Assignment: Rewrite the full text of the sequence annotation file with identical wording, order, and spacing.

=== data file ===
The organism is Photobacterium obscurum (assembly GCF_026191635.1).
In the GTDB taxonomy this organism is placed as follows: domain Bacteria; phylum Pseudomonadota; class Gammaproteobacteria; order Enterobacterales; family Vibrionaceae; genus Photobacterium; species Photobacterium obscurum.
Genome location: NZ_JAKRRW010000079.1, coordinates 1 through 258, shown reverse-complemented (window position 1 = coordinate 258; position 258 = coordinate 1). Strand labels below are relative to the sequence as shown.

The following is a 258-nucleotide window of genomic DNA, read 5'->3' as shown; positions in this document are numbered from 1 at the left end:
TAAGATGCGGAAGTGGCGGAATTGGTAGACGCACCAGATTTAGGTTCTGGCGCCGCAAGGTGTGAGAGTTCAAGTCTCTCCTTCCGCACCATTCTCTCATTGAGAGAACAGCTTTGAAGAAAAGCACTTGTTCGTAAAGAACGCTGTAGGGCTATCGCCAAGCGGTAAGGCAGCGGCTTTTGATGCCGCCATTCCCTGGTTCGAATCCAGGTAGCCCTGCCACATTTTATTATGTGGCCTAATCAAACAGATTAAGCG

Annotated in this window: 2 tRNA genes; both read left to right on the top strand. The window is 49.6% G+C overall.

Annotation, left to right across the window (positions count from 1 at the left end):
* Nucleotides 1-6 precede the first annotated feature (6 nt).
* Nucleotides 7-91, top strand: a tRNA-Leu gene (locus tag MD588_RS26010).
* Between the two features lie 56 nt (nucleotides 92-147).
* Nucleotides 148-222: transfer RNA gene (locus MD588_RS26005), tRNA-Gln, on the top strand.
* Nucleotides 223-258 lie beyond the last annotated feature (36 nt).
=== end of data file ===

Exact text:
The organism is Photobacterium obscurum (assembly GCF_026191635.1).
In the GTDB taxonomy this organism is placed as follows: domain Bacteria; phylum Pseudomonadota; class Gammaproteobacteria; order Enterobacterales; family Vibrionaceae; genus Photobacterium; species Photobacterium obscurum.
Genome location: NZ_JAKRRW010000079.1, coordinates 1 through 258, shown reverse-complemented (window position 1 = coordinate 258; position 258 = coordinate 1). Strand labels below are relative to the sequence as shown.

The following is a 258-nucleotide window of genomic DNA, read 5'->3' as shown; positions in this document are numbered from 1 at the left end:
TAAGATGCGGAAGTGGCGGAATTGGTAGACGCACCAGATTTAGGTTCTGGCGCCGCAAGGTGTGAGAGTTCAAGTCTCTCCTTCCGCACCATTCTCTCATTGAGAGAACAGCTTTGAAGAAAAGCACTTGTTCGTAAAGAACGCTGTAGGGCTATCGCCAAGCGGTAAGGCAGCGGCTTTTGATGCCGCCATTCCCTGGTTCGAATCCAGGTAGCCCTGCCACATTTTATTATGTGGCCTAATCAAACAGATTAAGCG

Annotated in this window: 2 tRNA genes; both read left to right on the top strand. The window is 49.6% G+C overall.

Annotation, left to right across the window (positions count from 1 at the left end):
* Nucleotides 1-6 precede the first annotated feature (6 nt).
* Nucleotides 7-91, top strand: a tRNA-Leu gene (locus tag MD588_RS26010).
* Between the two features lie 56 nt (nucleotides 92-147).
* Nucleotides 148-222: transfer RNA gene (locus MD588_RS26005), tRNA-Gln, on the top strand.
* Nucleotides 223-258 lie beyond the last annotated feature (36 nt).